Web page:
Votes for Women, the Constitution and the Courts

“The most fundamental right and obligation is to participate in choosing the people who will make the laws of our country,” Supreme Court Justice Ruth Bader Ginsburg said in the Annenberg Classroom’s award-winning film The 19th Amendment: A Woman’s Right to Vote. The 19th Amendment was ratified 100 years ago on August 26, 1920, but the struggle for women’s suffrage began long before that, even prior to the Civil War.

The first women’s rights convention in the United States took place in Seneca Falls, New York in 1848, seeking social, civil, and religious rights for women. The Seneca Falls Convention adopted eleven resolutions called the Declaration of Sentiments written by Elizabeth Cady Stanton. All the resolutions passed unanimously except for the ninth resolution, which demanded the right to vote for women and barely passed.[1]

When the Civil War ended, many “suffragettes”[2] believed the 14th and 15th Amendments would finally grant women, including black women, the right to vote.[3] In fact, the 15th Amendment only gave black men the right. In reality, this was only the beginning of African Americans’ struggle for legal equality, which would continue for more than a century until passage of the Civil Rights Act and Voting Rights Act in the 1960s, and which is still continuing today.

After enactment of the 14th and 15th Amendments, suffragists attempted to vote and were prevented from or were arrested after doing so, as, for example, the famous suffragist Susan B. Anthony. The judge in Anthony’s trial held the 14th Amendment did not give women the vote and directed a verdict of guilty[4].

In 1872, Virginia Minor, a leader of the women’s suffrage movement in Missouri,[5] attempted to register to vote, but was refused on the grounds that she was a woman.[6] The Supreme Court, in Minor v. Happersett,[7] upheld state court decisions in Missouri, which had refused to register a woman as a lawful voter because that state’s laws allowed only men to vote. Nine male justices held that the Equal Protection Clause of the newly passed 14th Amendment did not guarantee women the right to vote.

With the court’s decision, hopes for a judicial solution to the woman’s suffrage question were dashed. Suffragists turned their efforts toward state-by-state campaigns to change state constitutions to allow women to vote. These efforts were particularly successful in the West, but not so in other parts of the country, especially the South.[8]

In 1900, after nearly 30 years fighting for women’s suffrage, Anthony stepped down as the president of the National American Woman Suffrage Association (NAWSA). Anthony chose as her successor Carrie Chapman Catt, who later founded the League of Women Voters. Chapman Catt devised a plan to win the vote for women by way of constitutional amendment, rather than working for legislative change in each of the separate states.[9] This effort took another 20 years.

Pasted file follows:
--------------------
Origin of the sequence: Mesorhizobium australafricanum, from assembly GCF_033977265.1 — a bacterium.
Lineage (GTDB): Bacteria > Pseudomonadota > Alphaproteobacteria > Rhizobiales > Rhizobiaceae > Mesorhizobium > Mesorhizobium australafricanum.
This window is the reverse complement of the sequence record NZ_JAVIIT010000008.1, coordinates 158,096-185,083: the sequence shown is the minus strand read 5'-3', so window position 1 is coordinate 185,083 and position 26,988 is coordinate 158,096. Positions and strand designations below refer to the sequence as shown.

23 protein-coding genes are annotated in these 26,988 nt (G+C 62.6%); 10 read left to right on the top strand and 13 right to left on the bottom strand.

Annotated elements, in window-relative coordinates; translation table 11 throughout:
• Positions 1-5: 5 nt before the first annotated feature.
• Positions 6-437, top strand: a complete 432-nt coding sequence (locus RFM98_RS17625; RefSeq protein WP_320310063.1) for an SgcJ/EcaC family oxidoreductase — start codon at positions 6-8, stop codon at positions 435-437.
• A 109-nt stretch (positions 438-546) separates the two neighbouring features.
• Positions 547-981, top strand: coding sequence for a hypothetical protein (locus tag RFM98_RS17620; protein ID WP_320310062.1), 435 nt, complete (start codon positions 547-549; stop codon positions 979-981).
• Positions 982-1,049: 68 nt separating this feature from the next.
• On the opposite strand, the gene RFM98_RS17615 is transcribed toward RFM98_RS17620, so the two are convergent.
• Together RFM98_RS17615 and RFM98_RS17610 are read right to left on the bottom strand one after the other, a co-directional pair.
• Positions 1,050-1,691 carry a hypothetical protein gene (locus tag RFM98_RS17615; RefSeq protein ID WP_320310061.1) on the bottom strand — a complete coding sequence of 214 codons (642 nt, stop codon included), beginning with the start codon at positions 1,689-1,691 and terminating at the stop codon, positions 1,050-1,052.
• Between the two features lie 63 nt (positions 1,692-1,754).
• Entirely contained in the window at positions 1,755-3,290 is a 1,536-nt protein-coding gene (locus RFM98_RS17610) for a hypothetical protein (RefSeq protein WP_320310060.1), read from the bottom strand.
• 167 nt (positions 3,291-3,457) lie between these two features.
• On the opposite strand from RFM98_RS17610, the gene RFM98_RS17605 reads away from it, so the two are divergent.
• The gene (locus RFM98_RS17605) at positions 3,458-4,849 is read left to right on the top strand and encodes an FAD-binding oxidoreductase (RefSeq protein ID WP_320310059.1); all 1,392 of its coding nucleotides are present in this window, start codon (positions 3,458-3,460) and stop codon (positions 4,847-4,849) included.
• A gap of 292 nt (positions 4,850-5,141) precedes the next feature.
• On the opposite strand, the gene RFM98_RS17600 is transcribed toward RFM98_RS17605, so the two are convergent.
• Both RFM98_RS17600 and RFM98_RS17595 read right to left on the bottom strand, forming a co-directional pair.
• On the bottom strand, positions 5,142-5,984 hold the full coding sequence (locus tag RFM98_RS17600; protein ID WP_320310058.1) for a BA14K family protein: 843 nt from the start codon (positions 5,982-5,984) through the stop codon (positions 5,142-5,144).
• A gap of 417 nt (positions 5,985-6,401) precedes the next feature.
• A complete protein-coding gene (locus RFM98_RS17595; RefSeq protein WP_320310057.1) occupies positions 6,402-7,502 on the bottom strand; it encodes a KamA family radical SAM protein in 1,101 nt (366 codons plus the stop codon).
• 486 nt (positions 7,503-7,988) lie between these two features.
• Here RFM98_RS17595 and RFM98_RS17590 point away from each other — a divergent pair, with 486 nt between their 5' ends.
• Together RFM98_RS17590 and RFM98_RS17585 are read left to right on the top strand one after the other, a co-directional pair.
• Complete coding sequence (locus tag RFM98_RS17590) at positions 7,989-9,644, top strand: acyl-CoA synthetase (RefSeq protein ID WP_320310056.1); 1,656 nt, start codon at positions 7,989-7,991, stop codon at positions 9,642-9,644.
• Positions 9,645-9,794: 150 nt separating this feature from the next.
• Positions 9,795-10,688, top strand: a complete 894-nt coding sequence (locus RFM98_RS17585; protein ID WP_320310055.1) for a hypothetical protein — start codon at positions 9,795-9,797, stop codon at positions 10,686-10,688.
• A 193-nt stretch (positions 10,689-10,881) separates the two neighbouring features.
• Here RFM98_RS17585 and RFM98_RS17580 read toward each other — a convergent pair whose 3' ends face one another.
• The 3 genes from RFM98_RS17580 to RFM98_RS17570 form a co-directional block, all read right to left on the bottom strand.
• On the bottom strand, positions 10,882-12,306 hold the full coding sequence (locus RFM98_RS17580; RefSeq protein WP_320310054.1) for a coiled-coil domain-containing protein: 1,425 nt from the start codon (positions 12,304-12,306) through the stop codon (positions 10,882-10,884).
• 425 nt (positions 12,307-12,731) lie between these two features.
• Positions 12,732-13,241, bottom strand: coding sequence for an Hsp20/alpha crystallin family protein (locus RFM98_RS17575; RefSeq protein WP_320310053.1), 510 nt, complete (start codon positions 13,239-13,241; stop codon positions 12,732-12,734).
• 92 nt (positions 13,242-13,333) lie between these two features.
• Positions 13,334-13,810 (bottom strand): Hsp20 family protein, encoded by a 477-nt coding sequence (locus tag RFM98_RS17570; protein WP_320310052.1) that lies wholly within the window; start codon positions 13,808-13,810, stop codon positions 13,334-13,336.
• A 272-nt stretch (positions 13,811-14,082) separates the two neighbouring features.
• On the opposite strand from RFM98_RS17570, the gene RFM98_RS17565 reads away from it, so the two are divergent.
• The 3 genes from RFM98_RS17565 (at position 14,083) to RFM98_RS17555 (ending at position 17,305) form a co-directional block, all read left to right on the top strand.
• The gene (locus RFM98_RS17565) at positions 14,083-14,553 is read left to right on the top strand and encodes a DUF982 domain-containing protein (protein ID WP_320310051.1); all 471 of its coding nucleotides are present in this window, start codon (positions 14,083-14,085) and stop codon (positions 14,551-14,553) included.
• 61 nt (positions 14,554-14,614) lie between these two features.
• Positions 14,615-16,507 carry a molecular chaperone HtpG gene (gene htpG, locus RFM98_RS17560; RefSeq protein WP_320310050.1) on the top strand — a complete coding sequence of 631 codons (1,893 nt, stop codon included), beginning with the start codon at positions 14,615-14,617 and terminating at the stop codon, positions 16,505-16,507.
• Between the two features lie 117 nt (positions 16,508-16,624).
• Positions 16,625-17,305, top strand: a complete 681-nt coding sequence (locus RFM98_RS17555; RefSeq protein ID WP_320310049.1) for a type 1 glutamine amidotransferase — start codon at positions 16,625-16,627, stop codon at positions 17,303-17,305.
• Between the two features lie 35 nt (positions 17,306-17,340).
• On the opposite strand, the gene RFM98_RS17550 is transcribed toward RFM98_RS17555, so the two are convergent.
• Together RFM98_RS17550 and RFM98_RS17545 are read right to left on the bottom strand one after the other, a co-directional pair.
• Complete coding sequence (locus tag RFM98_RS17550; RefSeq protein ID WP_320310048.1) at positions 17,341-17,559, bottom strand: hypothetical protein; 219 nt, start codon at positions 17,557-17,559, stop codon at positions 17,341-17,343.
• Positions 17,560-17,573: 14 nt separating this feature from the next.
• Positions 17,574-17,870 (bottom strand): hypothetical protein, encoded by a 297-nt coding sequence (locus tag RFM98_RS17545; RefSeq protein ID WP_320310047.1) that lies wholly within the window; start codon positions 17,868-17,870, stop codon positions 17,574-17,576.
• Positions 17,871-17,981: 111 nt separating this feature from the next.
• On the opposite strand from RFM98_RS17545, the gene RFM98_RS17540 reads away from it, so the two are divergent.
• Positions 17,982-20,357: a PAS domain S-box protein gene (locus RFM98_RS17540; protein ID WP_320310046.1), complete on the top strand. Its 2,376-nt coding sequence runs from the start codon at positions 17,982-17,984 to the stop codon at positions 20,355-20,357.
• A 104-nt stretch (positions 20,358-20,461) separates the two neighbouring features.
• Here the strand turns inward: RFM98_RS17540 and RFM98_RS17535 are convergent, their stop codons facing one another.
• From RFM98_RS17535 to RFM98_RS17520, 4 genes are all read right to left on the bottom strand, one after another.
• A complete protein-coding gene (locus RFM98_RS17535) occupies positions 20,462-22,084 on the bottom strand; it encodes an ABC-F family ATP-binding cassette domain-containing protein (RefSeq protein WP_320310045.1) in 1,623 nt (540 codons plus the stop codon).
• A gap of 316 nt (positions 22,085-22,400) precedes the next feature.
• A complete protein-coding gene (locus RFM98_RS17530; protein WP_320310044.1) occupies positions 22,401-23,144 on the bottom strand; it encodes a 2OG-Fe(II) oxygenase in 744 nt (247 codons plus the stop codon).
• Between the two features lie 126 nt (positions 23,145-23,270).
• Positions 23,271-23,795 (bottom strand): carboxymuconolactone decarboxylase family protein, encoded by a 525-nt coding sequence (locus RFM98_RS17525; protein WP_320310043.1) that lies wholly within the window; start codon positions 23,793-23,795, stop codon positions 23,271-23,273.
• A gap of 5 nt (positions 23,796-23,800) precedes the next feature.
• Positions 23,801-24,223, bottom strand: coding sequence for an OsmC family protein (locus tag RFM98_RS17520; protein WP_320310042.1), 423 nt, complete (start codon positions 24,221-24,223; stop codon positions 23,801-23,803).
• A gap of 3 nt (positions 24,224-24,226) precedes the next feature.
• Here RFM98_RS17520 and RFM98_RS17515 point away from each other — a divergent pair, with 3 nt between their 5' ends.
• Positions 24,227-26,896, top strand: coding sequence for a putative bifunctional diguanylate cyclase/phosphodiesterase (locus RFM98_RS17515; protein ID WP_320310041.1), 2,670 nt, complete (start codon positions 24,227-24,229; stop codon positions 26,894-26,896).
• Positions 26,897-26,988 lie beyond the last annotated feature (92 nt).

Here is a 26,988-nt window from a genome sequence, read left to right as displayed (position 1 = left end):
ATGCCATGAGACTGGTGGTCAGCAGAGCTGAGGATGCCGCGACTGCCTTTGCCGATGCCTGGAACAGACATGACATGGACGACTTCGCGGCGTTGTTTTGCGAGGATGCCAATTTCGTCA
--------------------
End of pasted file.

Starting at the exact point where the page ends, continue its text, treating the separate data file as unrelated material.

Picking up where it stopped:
Also, around the turn of the century, the movement became more activist in nature. Some suffragists turned to striking and picketing. Activist Alice Paul led a large suffrage parade in 1913 to coincide with and distract from President Woodrow Wilson’s inauguration. Many suffragists were arrested, and some received brutal treatment while in jail.[10] Activists led by Paul also picketed the White House during World War I. Other suffragists were against this militant approach and stayed the more mainstream route, forming political allies. Catt made one such ally of President Woodrow Wilson.[11] Ultimately the combined efforts of both approaches led to the passage of the 19th Amendment.

Tennessee became the 36th state to ratify the 19th Amendment on August 18, 1920, which met the constitutional requirement that an amendment be ratified by three-fourths of the states. The 19th Amendment became law eight days later, on August 26, a date now recognized nationwide as Women’s Equality Day. The Amendment seemed to grant the right to vote to all women. In reality, however, black women did not realize the right to vote until 45 years later with passage of the Voting Rights Act in 1965,[12] and many still face voter suppression today.[13] Other women of color and indigenous women also were unable to vote until well into the 19th century.[14]

Of course, the right to vote alone did not give women equal rights. In 1923, suffragist Alice Paul wrote and proposed the Equal Rights Amendment to the Constitution. That proposed amendment to the U.S. Constitution would guarantee equal legal rights for all American citizens regardless of sex. It seeks to end the legal distinctions between men and women in terms of divorce, property, employment, and other matters[15]. According to Justice Ginsburg: “It was to make explicit that among our most basic values is the equal citizenship status of men and women.”[16] Despite numerous attempts, the Equal Rights Amendment has still not been ratified.

In 1972, Congress presented the ERA to the states for ratification, but this stalled and fell three states short of the 38 states needed for ratification by the 1979 deadline. Amid controversy, Congress in 1978 extended the ratification deadline to June 1982. No new states ratified the ERA during its extended deadline, but five states voted to rescind their previous ratification of the proposed amendment.[17] In January 2020, Virginia became the 38th state to ratify, after Nevada in 2017, and Illinois in 2018, and the following month the House of Representatives voted to remove the original time limit assigned to the ERA. Its proponents argue that the five states’ rescindments are not valid,[18] and legal challenges by its opponents are still pending.[19] Ultimately, the fate of the ERA is in Congress’ hands.[20]